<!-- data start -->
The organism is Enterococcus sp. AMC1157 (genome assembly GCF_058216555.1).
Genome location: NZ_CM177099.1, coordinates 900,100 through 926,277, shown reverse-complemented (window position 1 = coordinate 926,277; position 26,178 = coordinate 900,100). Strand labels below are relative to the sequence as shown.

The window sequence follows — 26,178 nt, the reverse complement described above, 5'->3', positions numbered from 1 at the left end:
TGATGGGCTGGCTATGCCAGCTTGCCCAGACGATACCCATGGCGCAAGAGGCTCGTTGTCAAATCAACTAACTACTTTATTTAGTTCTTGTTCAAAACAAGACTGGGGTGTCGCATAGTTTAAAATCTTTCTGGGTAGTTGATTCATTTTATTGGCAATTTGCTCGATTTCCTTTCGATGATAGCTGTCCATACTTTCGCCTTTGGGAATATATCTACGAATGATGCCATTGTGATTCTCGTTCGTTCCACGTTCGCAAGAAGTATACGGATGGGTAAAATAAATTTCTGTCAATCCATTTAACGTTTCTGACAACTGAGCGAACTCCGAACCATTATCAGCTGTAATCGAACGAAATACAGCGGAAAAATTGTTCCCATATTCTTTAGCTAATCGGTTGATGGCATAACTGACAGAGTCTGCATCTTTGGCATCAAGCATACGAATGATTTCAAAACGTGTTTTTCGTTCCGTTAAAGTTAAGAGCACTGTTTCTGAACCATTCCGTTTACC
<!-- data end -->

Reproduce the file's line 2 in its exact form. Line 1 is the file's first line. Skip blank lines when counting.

Genome location: NZ_CM177099.1, coordinates 900,100 through 926,277, shown reverse-complemented (window position 1 = coordinate 926,277; position 26,178 = coordinate 900,100). Strand labels below are relative to the sequence as shown.